10 Artists Who Changed Their Sound Completely... Part Two
The Kooks return next week with a brand new record titled Listen, an album that it’s fair to say is going to divide opinion. Back in 2006, the band arrived clad in battered winklepickers and drainpipe jeans with a clutch of jangly pop hits, their debut album Inside In/Inside Out, which featured hits like ‘Naïve’ and ‘She Moves In Her Own Way’, was a massive success, selling over two million copies.
After touring that album into the ground, the band followed it with the altogether more sedate Konk in 2008 and the delicate Junk Of The Heart in 2011, both of which didn’t come close to matching the success of their predecessor.
So this time around with Listen, the band are shaking things up a bit. They’ve called in somewhat underground hip-hop producer Inflo and replaced the jangly guitar lines with jagged guitar stabs and bombastic beats, with groove right at the heart this time.
All this overhaul got us thinking about change, and which other artists had gone through radical changes in sound, ditching what they'd done before for something completely new. So here is the second part of our top 10 artists who changed their sound completely...
5. Pink Floyd
The first seven Pink Floyd records, the first two of which were with eccentric frontman Syd Barrett, all contained madcap experimentalism and a serious taste for the grand and portentous. All their records drew critical acclaim and were cult favourites, but nothing could prepare people for what came next in 1973…
…which was a stomping success that spent the band into the stratosphere and stadiums. 1973’s The Dark Side Of The Moon was a runaway hit with a series of big songs, like ‘Money’ and ‘The Great Gig In The Sky’. At the last count it had sold just over 50 million records…
Did It Work?
It’s fair to say it did…
4. Goo Goo Dolls
For five albums, the Goo Goo Dolls were a scrappy, unremarkable punk-pop band, who had clearly spent their formative years adoring Husker Du and The Replacements. None of their albums troubled the charts, until…
…1998’s Dizzy Up The Girl, which saw the band forsaking their fuzzy punked up tunes, in their place came ballads and big pop melodies, and three million album sales in the US alone. This is also the album that featured megahit ‘Iris’, a track that sat on top of the Billboard Chart for 18 weeks straight.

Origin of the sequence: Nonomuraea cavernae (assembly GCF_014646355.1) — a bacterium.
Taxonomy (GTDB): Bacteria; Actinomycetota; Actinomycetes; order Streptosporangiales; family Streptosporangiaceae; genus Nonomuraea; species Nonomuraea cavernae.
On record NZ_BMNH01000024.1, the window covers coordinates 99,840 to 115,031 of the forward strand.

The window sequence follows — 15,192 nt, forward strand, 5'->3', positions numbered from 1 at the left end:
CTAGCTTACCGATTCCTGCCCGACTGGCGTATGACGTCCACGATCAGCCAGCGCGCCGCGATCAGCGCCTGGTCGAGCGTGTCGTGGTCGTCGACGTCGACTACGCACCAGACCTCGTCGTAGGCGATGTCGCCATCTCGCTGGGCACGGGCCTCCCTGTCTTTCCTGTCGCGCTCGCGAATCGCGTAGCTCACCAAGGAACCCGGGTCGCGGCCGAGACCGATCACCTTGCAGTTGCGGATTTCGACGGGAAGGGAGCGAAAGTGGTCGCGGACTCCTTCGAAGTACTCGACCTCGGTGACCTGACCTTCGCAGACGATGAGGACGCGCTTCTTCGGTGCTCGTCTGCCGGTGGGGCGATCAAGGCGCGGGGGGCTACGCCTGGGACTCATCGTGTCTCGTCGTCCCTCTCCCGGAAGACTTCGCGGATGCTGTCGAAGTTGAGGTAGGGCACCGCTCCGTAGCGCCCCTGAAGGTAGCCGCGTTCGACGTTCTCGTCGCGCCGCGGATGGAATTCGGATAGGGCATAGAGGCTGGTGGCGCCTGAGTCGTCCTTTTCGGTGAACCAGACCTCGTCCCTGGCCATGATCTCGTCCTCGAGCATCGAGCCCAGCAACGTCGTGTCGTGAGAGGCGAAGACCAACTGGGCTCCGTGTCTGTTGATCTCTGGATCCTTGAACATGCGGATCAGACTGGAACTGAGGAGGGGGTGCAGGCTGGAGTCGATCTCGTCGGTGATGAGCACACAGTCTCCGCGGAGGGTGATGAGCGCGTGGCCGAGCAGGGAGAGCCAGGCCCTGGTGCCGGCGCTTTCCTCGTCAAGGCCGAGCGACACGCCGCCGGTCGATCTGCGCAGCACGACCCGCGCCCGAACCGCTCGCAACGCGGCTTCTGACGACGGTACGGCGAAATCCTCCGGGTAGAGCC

Did It Work?
Many of the group’s early fans turned their back at this point, but the trio picked up millions of news ones…
3. David Bowie
Take your pick. The Thin White Duke has gone through so many changes and transformations, the one we’ve gone for took place in 1976, when Bowie moved from the jaunty, upbeat whimsy of Young Americans into…
…the downcast, experimental and brooding album that is Station To Station. Young Americans had been full of soul and funk, whereas Station To Station looked to cold synthesisers and minimalistic arrangements.
Did It Work?
Bowie has done this so often, it feels hard to judge any transformation as a success or failure, it’s all part of a much bigger picture.
2. Fleetwood Mac
There have been many iterations of Fleetwood Mac over the years, with drummer Mick Fleetwood the only member to have been there since the beginning. Guitarists came and went in the early years of the band, as did folk, blues and jazz, but the group’s biggest change came in 1974 with…
The arrival of Lindsey Buckingham and Stevie Nicks changed the band’s dynamic completely, with the bluesy guitars and meandering folk gone in place of pop and melody. The following year’s self-titled album sold over five million copies and contained big hits like ‘Landslide’ and ‘Say You Love Me’. Two years later, Rumours came out, an album that has so far shifted over 45 million copies…
Did It Work?
It turned a respected band into an iconic one, and all its members into multi-millionaires.
1. Katy Perry
Back in 2001, Katy Perry was only 16 and simply known as Katy Hudson (which is actually her real name). Brought up in a devout Christian household, her initial attempt at becoming a singer saw her record an album of Christian rock, with song titles like ‘Faith Won’t Fail’ and ‘Trust In Me’. It sounds oddly like one-long Evanescence B-Side and it was a spectacular failure, selling just 200 copies and bankrupting record label Red Hill Records in the process.
Seven years later, Hudson, now known as Katy Perry, returned. Her faith-based lyrics had firmly been shoved in a draw, with cheeky pop songs and catchy choruses in their place. One Of The Boys, her first album under her new moniker, which featured ‘I Kissed A Girl’, ‘Hot N’ Cold’ and ‘Waking Up In Vegas’, shifted over five million copies
Did It Work?
And how. Although bizarrely her debut album has become something of a collector’s item, with copies very, very hard to find these days. They change hands on Ebay for a lot of money…